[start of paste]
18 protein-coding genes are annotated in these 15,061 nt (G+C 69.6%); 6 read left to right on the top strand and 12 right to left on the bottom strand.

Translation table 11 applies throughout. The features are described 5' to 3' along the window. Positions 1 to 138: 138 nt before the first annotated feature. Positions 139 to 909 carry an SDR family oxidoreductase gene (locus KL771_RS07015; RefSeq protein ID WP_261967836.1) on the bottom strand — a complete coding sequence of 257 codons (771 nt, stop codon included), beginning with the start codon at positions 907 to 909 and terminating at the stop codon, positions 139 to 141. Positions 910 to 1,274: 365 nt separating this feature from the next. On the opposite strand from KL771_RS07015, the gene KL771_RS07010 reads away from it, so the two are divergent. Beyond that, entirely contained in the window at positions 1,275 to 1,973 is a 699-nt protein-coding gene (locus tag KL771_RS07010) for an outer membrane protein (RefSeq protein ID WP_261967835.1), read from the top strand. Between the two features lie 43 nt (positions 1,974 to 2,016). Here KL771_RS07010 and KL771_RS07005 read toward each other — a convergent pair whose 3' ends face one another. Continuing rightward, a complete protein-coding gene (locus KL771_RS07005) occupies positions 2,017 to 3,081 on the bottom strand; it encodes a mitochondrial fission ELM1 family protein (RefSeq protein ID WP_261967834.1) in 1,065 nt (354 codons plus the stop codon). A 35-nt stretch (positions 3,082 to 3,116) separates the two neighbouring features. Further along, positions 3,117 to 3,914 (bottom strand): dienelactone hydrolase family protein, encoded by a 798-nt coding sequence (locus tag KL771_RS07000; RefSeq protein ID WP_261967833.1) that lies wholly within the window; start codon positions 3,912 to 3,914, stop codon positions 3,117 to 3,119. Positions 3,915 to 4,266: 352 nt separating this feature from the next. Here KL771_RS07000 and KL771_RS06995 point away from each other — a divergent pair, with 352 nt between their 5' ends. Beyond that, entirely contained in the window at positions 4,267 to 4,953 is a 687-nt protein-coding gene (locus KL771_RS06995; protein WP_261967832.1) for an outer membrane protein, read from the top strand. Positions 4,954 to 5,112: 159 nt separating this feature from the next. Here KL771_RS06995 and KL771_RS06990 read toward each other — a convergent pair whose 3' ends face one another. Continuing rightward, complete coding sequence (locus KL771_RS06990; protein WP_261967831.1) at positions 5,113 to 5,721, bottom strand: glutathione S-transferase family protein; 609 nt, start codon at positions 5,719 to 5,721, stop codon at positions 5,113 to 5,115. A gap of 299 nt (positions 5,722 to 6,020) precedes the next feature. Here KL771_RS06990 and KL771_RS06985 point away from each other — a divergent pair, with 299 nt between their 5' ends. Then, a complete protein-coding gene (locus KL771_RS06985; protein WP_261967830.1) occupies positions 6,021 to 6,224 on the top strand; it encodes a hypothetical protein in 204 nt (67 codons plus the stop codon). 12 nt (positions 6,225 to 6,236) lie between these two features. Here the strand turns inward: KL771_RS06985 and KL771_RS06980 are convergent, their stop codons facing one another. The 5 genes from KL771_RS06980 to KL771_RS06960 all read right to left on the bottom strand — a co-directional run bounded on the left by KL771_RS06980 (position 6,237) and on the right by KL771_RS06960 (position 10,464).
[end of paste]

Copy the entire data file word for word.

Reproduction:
18 protein-coding genes are annotated in these 15,061 nt (G+C 69.6%); 6 read left to right on the top strand and 12 right to left on the bottom strand.

Translation table 11 applies throughout. The features are described 5' to 3' along the window. Positions 1 to 138: 138 nt before the first annotated feature. Positions 139 to 909 carry an SDR family oxidoreductase gene (locus KL771_RS07015; RefSeq protein ID WP_261967836.1) on the bottom strand — a complete coding sequence of 257 codons (771 nt, stop codon included), beginning with the start codon at positions 907 to 909 and terminating at the stop codon, positions 139 to 141. Positions 910 to 1,274: 365 nt separating this feature from the next. On the opposite strand from KL771_RS07015, the gene KL771_RS07010 reads away from it, so the two are divergent. Beyond that, entirely contained in the window at positions 1,275 to 1,973 is a 699-nt protein-coding gene (locus tag KL771_RS07010) for an outer membrane protein (RefSeq protein ID WP_261967835.1), read from the top strand. Between the two features lie 43 nt (positions 1,974 to 2,016). Here KL771_RS07010 and KL771_RS07005 read toward each other — a convergent pair whose 3' ends face one another. Continuing rightward, a complete protein-coding gene (locus KL771_RS07005) occupies positions 2,017 to 3,081 on the bottom strand; it encodes a mitochondrial fission ELM1 family protein (RefSeq protein ID WP_261967834.1) in 1,065 nt (354 codons plus the stop codon). A 35-nt stretch (positions 3,082 to 3,116) separates the two neighbouring features. Further along, positions 3,117 to 3,914 (bottom strand): dienelactone hydrolase family protein, encoded by a 798-nt coding sequence (locus tag KL771_RS07000; RefSeq protein ID WP_261967833.1) that lies wholly within the window; start codon positions 3,912 to 3,914, stop codon positions 3,117 to 3,119. Positions 3,915 to 4,266: 352 nt separating this feature from the next. Here KL771_RS07000 and KL771_RS06995 point away from each other — a divergent pair, with 352 nt between their 5' ends. Beyond that, entirely contained in the window at positions 4,267 to 4,953 is a 687-nt protein-coding gene (locus KL771_RS06995; protein WP_261967832.1) for an outer membrane protein, read from the top strand. Positions 4,954 to 5,112: 159 nt separating this feature from the next. Here KL771_RS06995 and KL771_RS06990 read toward each other — a convergent pair whose 3' ends face one another. Continuing rightward, complete coding sequence (locus KL771_RS06990; protein WP_261967831.1) at positions 5,113 to 5,721, bottom strand: glutathione S-transferase family protein; 609 nt, start codon at positions 5,719 to 5,721, stop codon at positions 5,113 to 5,115. A gap of 299 nt (positions 5,722 to 6,020) precedes the next feature. Here KL771_RS06990 and KL771_RS06985 point away from each other — a divergent pair, with 299 nt between their 5' ends. Then, a complete protein-coding gene (locus KL771_RS06985; protein WP_261967830.1) occupies positions 6,021 to 6,224 on the top strand; it encodes a hypothetical protein in 204 nt (67 codons plus the stop codon). 12 nt (positions 6,225 to 6,236) lie between these two features. Here the strand turns inward: KL771_RS06985 and KL771_RS06980 are convergent, their stop codons facing one another. The 5 genes from KL771_RS06980 to KL771_RS06960 all read right to left on the bottom strand — a co-directional run bounded on the left by KL771_RS06980 (position 6,237) and on the right by KL771_RS06960 (position 10,464).